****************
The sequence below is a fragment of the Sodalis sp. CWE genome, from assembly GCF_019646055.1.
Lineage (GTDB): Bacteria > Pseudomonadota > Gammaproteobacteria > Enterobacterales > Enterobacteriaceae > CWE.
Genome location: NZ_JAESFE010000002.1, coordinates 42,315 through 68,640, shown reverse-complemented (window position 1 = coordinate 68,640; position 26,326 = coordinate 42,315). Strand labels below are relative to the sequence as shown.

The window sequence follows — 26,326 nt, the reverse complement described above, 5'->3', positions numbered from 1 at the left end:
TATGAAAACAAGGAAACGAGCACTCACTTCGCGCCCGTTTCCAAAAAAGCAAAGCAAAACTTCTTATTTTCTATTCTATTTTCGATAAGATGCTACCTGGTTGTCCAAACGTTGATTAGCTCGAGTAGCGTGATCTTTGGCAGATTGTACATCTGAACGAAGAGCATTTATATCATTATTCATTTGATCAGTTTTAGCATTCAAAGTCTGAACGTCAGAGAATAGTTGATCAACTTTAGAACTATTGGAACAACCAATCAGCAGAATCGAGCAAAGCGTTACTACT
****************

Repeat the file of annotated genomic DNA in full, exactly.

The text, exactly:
The sequence below is a fragment of the Sodalis sp. CWE genome, from assembly GCF_019646055.1.
Lineage (GTDB): Bacteria > Pseudomonadota > Gammaproteobacteria > Enterobacterales > Enterobacteriaceae > CWE.
Genome location: NZ_JAESFE010000002.1, coordinates 42,315 through 68,640, shown reverse-complemented (window position 1 = coordinate 68,640; position 26,326 = coordinate 42,315). Strand labels below are relative to the sequence as shown.

The window sequence follows — 26,326 nt, the reverse complement described above, 5'->3', positions numbered from 1 at the left end:
TATGAAAACAAGGAAACGAGCACTCACTTCGCGCCCGTTTCCAAAAAAGCAAAGCAAAACTTCTTATTTTCTATTCTATTTTCGATAAGATGCTACCTGGTTGTCCAAACGTTGATTAGCTCGAGTAGCGTGATCTTTGGCAGATTGTACATCTGAACGAAGAGCATTTATATCATTATTCATTTGATCAGTTTTAGCATTCAAAGTCTGAACGTCAGAGAATAGTTGATCAACTTTAGAACTATTGGAACAACCAATCAGCAGAATCGAGCAAAGCGTTACTACT